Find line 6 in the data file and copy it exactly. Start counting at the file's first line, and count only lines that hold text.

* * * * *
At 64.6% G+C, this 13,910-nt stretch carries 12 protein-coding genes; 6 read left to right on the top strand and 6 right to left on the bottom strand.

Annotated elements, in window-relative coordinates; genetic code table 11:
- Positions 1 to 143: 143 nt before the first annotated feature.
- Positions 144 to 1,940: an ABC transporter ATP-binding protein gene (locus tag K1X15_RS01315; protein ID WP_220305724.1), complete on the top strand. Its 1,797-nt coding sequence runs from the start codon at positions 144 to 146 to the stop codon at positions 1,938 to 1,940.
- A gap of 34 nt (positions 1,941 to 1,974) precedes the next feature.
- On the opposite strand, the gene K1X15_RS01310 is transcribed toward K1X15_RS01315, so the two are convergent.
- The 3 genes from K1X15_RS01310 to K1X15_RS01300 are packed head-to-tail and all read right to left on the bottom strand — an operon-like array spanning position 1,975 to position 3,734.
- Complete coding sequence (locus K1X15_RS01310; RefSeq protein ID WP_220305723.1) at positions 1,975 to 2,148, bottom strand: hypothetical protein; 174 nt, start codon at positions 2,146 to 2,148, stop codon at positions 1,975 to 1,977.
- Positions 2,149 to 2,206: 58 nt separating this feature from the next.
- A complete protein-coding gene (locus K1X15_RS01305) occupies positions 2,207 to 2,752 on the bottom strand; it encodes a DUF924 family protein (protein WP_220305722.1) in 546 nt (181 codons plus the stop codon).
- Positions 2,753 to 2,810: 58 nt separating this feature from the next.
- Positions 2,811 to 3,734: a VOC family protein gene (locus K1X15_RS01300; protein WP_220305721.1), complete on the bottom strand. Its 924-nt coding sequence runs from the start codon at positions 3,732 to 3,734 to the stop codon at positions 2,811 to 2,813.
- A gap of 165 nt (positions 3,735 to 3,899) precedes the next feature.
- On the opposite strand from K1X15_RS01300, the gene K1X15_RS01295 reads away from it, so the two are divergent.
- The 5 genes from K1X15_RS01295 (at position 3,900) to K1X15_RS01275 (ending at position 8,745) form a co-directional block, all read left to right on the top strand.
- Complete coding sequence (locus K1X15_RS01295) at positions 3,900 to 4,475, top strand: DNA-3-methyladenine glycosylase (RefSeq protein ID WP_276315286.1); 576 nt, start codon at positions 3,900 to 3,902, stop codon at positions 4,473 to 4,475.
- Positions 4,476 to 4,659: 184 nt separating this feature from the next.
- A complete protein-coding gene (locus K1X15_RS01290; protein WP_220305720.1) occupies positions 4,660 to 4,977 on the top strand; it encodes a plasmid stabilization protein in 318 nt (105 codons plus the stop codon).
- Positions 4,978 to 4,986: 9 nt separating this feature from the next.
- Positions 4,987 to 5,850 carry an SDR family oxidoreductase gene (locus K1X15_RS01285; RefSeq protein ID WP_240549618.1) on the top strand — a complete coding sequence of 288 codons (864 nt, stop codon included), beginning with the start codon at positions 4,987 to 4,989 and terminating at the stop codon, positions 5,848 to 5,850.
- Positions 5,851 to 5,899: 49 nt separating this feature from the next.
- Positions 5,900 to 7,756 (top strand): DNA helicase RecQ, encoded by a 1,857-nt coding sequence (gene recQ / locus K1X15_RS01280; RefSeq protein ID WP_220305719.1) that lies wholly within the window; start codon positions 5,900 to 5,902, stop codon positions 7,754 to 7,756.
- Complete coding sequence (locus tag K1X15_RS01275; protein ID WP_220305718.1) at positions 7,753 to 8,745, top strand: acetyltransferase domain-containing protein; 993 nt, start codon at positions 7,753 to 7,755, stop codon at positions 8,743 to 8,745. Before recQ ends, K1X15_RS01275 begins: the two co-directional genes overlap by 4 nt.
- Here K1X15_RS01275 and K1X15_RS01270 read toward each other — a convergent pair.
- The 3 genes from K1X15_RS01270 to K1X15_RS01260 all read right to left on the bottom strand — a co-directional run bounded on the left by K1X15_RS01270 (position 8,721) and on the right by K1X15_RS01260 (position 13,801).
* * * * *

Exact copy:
- On the opposite strand, the gene K1X15_RS01310 is transcribed toward K1X15_RS01315, so the two are convergent.